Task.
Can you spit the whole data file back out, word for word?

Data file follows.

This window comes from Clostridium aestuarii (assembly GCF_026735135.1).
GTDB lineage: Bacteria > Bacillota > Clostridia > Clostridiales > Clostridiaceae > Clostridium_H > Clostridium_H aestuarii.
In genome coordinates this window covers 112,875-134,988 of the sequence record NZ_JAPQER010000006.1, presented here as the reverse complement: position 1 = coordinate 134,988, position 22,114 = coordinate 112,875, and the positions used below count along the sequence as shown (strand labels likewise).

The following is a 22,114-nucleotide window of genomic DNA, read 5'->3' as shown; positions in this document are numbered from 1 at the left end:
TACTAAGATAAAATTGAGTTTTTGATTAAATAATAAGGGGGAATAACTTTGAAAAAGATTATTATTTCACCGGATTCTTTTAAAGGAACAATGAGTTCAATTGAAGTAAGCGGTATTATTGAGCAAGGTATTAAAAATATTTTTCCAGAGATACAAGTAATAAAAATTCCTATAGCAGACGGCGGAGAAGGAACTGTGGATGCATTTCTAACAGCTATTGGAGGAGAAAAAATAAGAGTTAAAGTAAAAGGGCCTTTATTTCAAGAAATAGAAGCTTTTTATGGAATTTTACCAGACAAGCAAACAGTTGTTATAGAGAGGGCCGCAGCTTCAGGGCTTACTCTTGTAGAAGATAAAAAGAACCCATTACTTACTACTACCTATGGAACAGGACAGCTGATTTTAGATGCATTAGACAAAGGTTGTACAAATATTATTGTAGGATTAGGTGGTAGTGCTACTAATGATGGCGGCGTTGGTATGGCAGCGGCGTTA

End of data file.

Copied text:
This window comes from Clostridium aestuarii (assembly GCF_026735135.1).
GTDB lineage: Bacteria > Bacillota > Clostridia > Clostridiales > Clostridiaceae > Clostridium_H > Clostridium_H aestuarii.
In genome coordinates this window covers 112,875-134,988 of the sequence record NZ_JAPQER010000006.1, presented here as the reverse complement: position 1 = coordinate 134,988, position 22,114 = coordinate 112,875, and the positions used below count along the sequence as shown (strand labels likewise).

The following is a 22,114-nucleotide window of genomic DNA, read 5'->3' as shown; positions in this document are numbered from 1 at the left end:
TACTAAGATAAAATTGAGTTTTTGATTAAATAATAAGGGGGAATAACTTTGAAAAAGATTATTATTTCACCGGATTCTTTTAAAGGAACAATGAGTTCAATTGAAGTAAGCGGTATTATTGAGCAAGGTATTAAAAATATTTTTCCAGAGATACAAGTAATAAAAATTCCTATAGCAGACGGCGGAGAAGGAACTGTGGATGCATTTCTAACAGCTATTGGAGGAGAAAAAATAAGAGTTAAAGTAAAAGGGCCTTTATTTCAAGAAATAGAAGCTTTTTATGGAATTTTACCAGACAAGCAAACAGTTGTTATAGAGAGGGCCGCAGCTTCAGGGCTTACTCTTGTAGAAGATAAAAAGAACCCATTACTTACTACTACCTATGGAACAGGACAGCTGATTTTAGATGCATTAGACAAAGGTTGTACAAATATTATTGTAGGATTAGGTGGTAGTGCTACTAATGATGGCGGCGTTGGTATGGCAGCGGCGTTA